Religious Syncretism

When a woman asked Thich Nhat Hahn (the Buddhist monk Martin Luther King, Jr. nominated for the Nobel Peace Prize) if she should convert from Christianity to Buddhism, he told her it probably wasn’t necessary. He pointed out that religions have two overlapping aspects. One is the wisdom and mystery of the spiritual lessons. The other is the culture, customs, and traditions that help define it. A Christian can learn about karma, meditation, or the 4 Noble Truths without becoming fully Buddhist. Similarly, a Buddhist may hear and appreciate the Sermon on the Mount or read about the fruit of the Spirit, but that doesn’t mean he or she has to observe Palm Sunday or learn Amazing Grace.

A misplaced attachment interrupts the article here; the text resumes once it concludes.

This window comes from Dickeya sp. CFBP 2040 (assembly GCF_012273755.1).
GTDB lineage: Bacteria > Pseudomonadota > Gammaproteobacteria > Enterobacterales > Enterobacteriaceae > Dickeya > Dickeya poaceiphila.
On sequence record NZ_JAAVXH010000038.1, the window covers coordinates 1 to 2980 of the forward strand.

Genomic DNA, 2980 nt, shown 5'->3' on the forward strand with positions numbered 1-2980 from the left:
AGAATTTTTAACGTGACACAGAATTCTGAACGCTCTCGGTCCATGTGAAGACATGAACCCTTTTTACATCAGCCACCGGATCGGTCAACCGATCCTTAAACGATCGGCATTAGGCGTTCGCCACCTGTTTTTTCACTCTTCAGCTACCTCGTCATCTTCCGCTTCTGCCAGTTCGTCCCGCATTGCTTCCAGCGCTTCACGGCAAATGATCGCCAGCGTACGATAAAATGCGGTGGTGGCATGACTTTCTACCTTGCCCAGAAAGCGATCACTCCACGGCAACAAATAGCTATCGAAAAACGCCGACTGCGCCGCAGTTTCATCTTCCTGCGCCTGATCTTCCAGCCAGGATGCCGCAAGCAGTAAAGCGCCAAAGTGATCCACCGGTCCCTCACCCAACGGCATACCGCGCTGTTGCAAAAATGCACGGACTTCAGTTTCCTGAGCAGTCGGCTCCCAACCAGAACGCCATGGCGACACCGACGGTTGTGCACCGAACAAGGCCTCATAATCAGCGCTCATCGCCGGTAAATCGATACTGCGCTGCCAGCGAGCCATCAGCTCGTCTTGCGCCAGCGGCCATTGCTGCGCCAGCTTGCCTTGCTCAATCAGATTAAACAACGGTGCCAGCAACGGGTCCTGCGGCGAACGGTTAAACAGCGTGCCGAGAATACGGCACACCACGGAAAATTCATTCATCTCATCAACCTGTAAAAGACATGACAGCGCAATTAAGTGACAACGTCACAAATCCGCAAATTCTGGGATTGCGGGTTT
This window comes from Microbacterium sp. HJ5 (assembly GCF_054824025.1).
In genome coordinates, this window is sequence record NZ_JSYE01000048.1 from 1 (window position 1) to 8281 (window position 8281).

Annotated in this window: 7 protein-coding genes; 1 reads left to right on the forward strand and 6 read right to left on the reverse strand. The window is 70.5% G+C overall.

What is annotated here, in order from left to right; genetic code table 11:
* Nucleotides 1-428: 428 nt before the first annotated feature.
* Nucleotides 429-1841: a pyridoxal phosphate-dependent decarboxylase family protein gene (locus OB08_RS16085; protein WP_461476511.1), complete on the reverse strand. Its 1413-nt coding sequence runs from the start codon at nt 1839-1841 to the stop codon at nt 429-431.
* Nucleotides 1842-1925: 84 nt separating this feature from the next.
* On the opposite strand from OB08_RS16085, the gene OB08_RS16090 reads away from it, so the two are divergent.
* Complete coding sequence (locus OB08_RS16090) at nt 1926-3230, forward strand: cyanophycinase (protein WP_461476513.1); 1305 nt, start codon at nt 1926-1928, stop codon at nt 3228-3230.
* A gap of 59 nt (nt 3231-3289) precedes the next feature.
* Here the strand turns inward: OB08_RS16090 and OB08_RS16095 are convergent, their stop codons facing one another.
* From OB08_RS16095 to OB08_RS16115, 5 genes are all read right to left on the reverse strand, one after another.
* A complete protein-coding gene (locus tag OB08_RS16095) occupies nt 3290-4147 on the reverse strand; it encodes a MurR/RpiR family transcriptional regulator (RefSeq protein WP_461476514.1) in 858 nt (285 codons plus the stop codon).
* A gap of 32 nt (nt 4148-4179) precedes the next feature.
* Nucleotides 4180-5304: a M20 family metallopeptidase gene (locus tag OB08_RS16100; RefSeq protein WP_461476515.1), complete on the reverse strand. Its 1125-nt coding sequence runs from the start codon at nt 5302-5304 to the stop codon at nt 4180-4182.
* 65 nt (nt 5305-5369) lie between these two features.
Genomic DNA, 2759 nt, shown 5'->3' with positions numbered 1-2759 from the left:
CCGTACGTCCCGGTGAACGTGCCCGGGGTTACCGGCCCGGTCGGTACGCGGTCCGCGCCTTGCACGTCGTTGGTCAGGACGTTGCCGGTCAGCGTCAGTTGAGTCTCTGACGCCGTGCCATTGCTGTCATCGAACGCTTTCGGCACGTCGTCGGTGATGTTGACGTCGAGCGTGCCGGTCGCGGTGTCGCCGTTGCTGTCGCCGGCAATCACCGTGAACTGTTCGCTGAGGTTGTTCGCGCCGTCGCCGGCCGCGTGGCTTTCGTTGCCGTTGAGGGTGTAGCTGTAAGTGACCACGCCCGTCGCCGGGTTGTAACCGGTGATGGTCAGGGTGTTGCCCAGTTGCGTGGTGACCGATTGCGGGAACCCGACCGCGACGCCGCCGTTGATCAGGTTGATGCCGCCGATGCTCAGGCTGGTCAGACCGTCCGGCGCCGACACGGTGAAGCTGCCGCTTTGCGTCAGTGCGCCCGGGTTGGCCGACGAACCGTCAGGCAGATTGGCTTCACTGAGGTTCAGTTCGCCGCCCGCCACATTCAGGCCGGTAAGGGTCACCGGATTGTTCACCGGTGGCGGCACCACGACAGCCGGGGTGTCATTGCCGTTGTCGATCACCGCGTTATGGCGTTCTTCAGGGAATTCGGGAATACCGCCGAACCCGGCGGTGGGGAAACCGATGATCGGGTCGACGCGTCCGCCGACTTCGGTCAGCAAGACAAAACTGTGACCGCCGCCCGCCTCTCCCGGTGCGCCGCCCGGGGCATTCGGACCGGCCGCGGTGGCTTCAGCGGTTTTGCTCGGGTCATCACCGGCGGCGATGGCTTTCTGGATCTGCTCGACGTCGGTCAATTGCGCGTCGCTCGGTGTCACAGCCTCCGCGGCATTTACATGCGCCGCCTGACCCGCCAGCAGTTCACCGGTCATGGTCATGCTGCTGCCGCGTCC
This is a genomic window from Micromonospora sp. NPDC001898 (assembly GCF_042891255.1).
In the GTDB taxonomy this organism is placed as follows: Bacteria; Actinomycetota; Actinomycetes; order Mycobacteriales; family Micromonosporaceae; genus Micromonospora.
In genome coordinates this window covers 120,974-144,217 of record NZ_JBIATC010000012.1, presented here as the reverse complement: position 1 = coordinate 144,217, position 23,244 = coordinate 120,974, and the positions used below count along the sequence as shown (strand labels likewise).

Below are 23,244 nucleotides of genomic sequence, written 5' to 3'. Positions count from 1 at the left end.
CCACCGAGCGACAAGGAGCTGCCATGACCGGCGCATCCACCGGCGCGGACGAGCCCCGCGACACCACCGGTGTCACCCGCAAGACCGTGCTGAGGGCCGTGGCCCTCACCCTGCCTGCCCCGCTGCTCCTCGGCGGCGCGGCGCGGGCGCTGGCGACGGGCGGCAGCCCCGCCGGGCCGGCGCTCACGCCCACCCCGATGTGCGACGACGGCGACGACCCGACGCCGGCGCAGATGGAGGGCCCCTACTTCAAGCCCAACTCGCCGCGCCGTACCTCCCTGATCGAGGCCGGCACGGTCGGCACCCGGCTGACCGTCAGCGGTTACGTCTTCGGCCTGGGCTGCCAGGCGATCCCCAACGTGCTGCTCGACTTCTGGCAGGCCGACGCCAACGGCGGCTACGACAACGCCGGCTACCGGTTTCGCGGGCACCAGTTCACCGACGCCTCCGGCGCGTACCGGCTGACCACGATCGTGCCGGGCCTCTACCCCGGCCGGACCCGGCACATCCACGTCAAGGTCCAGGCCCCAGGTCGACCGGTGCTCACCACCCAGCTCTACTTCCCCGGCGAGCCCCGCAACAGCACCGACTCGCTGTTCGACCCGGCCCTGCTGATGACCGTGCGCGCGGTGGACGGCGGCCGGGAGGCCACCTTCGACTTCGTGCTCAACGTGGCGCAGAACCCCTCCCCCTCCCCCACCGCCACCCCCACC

Perhaps the religions of the world are all paths to the same place–a place of love, unity, wisdom, and peace. An individual can only walk on one path at a time. For me, it’s the Christian path, Baptist to be exact. But I’ve received a great deal of strength for my journey from books, talks, and first hand experiences in other spiritual traditions.

We must glean all the wisdom we can from around the world.

It is entirely possible that the people of India, Africa, and the Far East who have never been exposed to Jesus Christ still have a tight connection to their divine creator and sustainer. Christians know that teaching Muslims, Hindu, Yoruba, Taoist, and all other people about the essence of Christ will make them better. Similarly, Christians can learn something valuable from other religions’ essential teachings as well.


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